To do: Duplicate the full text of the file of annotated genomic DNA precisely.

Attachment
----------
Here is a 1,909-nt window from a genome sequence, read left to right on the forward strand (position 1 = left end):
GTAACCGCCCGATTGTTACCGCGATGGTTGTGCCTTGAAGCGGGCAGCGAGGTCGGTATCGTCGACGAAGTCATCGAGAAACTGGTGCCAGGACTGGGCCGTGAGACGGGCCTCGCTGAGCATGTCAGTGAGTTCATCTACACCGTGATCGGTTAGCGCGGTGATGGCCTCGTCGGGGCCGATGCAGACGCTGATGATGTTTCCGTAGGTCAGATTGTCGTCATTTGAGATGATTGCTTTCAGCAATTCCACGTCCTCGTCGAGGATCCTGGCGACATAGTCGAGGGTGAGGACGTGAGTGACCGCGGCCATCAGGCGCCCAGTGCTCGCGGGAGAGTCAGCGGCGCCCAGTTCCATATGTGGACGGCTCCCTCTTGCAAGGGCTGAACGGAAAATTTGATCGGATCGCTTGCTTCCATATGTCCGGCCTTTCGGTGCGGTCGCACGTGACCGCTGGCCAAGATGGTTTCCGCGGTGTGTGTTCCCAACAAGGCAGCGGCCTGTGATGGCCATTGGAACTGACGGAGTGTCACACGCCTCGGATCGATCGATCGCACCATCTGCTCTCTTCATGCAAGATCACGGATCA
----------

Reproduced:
Here is a 1,909-nt window from a genome sequence, read left to right on the forward strand (position 1 = left end):
GTAACCGCCCGATTGTTACCGCGATGGTTGTGCCTTGAAGCGGGCAGCGAGGTCGGTATCGTCGACGAAGTCATCGAGAAACTGGTGCCAGGACTGGGCCGTGAGACGGGCCTCGCTGAGCATGTCAGTGAGTTCATCTACACCGTGATCGGTTAGCGCGGTGATGGCCTCGTCGGGGCCGATGCAGACGCTGATGATGTTTCCGTAGGTCAGATTGTCGTCATTTGAGATGATTGCTTTCAGCAATTCCACGTCCTCGTCGAGGATCCTGGCGACATAGTCGAGGGTGAGGACGTGAGTGACCGCGGCCATCAGGCGCCCAGTGCTCGCGGGAGAGTCAGCGGCGCCCAGTTCCATATGTGGACGGCTCCCTCTTGCAAGGGCTGAACGGAAAATTTGATCGGATCGCTTGCTTCCATATGTCCGGCCTTTCGGTGCGGTCGCACGTGACCGCTGGCCAAGATGGTTTCCGCGGTGTGTGTTCCCAACAAGGCAGCGGCCTGTGATGGCCATTGGAACTGACGGAGTGTCACACGCCTCGGATCGATCGATCGCACCATCTGCTCTCTTCATGCAAGATCACGGATCA